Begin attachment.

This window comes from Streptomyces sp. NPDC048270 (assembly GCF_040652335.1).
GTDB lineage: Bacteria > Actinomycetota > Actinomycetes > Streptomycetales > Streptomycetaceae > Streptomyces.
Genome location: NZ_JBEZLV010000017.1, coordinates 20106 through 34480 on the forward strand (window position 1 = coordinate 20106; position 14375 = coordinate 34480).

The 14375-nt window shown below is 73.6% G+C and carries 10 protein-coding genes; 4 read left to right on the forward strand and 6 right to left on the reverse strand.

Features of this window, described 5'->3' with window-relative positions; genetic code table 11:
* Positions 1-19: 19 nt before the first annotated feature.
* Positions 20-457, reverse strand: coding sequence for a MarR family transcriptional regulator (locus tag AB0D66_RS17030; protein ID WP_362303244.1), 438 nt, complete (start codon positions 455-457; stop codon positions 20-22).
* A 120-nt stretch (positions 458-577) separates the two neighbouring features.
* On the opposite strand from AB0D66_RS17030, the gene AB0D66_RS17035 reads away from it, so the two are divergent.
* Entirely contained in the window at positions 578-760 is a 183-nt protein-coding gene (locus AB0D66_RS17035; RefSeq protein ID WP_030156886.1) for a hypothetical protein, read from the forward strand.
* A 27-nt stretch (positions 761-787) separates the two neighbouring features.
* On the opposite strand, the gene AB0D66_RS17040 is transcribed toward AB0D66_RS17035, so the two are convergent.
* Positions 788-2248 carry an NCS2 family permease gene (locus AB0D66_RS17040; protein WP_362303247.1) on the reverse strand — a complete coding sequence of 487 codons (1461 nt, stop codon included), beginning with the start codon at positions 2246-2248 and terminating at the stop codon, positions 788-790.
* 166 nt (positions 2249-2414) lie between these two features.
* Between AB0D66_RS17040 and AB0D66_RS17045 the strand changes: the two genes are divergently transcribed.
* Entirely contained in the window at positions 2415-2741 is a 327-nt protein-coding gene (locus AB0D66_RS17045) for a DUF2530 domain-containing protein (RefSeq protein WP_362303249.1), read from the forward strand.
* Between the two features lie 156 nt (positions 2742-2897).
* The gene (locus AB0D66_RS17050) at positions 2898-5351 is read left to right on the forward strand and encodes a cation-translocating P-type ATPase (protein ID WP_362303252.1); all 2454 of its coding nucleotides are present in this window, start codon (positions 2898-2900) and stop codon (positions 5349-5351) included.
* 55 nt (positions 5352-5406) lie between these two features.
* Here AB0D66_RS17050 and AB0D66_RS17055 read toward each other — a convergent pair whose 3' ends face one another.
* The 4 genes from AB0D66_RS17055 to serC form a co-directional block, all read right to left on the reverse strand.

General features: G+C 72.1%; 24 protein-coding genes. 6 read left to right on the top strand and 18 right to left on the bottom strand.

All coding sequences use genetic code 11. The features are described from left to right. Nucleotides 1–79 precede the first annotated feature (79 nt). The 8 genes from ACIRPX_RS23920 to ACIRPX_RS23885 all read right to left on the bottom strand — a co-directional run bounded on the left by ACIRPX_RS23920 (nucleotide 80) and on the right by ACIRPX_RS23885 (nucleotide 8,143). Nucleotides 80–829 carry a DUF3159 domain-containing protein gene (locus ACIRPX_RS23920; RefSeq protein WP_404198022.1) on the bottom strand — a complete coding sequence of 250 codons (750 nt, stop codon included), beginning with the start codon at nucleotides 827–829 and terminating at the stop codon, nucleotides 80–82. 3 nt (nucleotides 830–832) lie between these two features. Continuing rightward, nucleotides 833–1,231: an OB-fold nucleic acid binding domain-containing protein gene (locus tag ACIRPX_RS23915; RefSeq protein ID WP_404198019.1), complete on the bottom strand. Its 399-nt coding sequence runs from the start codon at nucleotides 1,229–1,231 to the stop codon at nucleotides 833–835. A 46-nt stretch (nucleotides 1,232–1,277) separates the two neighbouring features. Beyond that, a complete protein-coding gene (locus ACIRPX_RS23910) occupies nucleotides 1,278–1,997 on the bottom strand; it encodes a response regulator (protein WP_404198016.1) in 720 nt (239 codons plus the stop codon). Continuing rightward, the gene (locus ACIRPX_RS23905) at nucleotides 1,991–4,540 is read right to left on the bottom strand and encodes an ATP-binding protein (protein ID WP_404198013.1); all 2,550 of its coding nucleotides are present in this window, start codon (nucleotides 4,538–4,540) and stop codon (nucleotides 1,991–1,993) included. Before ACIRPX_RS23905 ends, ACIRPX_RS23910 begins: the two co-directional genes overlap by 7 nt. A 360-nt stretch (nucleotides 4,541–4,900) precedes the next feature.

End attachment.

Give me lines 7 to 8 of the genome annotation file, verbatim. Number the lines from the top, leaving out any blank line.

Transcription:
* Positions 20-457, reverse strand: coding sequence for a MarR family transcriptional regulator (locus tag AB0D66_RS17030; protein ID WP_362303244.1), 438 nt, complete (start codon positions 455-457; stop codon positions 20-22).
* A 120-nt stretch (positions 458-577) separates the two neighbouring features.